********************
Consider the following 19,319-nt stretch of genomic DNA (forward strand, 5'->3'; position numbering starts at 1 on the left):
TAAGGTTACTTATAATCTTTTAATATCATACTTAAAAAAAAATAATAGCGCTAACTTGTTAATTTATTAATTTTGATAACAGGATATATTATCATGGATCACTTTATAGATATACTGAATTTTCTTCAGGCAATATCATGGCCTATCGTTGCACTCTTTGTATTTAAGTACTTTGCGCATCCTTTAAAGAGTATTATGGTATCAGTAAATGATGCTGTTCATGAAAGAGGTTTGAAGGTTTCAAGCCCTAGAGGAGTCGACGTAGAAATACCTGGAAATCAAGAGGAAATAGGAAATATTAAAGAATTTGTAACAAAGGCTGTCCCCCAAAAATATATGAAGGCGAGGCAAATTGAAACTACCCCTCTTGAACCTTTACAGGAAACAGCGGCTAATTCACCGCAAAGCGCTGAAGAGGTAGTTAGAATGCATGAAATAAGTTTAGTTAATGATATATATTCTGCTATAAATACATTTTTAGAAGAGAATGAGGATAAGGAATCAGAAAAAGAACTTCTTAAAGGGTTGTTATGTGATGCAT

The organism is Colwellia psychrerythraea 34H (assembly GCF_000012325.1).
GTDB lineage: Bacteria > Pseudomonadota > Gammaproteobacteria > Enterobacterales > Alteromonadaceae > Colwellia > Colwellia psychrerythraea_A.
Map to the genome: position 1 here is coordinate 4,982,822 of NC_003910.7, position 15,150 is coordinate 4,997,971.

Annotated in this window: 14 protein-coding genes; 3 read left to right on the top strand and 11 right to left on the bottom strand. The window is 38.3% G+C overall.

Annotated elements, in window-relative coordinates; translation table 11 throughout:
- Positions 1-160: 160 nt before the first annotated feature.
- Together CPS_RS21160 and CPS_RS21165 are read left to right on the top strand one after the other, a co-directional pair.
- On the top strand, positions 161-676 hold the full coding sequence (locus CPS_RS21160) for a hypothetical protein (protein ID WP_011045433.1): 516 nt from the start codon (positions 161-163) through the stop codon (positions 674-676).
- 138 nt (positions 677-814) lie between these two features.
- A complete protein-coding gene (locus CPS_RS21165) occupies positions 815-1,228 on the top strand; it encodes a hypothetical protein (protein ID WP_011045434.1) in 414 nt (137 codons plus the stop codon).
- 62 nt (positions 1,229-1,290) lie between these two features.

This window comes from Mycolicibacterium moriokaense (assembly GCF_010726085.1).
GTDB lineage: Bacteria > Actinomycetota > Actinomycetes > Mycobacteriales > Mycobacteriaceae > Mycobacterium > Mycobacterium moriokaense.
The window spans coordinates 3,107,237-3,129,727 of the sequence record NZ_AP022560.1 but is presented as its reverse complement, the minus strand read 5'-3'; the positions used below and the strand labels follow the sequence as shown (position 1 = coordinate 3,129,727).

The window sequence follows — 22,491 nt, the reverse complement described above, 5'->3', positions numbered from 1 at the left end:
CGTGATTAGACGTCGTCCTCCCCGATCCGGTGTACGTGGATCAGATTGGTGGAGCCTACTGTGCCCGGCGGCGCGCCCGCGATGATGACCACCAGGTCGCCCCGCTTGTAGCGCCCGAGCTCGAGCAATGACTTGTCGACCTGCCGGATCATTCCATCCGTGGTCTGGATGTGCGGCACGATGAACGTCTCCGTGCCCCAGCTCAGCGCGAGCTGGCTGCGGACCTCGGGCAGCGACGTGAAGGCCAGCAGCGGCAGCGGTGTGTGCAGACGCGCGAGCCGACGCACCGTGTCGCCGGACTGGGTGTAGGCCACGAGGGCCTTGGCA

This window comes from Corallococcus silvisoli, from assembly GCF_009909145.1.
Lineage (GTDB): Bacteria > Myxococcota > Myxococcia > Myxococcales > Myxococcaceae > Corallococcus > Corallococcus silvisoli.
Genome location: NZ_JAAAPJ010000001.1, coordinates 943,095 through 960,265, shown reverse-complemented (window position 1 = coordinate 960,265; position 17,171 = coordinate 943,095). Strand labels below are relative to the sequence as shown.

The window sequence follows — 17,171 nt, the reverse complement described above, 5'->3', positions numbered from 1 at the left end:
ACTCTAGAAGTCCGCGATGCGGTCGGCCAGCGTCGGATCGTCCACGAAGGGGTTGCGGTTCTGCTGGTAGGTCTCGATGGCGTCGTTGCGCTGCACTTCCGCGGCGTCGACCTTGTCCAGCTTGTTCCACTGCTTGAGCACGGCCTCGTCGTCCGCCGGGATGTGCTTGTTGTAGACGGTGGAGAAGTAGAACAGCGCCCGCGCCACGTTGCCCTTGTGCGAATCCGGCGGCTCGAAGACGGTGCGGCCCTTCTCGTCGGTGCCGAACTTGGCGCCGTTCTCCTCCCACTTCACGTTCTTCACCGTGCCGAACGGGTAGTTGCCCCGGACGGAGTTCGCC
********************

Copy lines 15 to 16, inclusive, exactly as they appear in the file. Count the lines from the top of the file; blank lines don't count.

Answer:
GTDB lineage: Bacteria > Actinomycetota > Actinomycetes > Mycobacteriales > Mycobacteriaceae > Mycobacterium > Mycobacterium moriokaense.
The window spans coordinates 3,107,237-3,129,727 of the sequence record NZ_AP022560.1 but is presented as its reverse complement, the minus strand read 5'-3'; the positions used below and the strand labels follow the sequence as shown (position 1 = coordinate 3,129,727).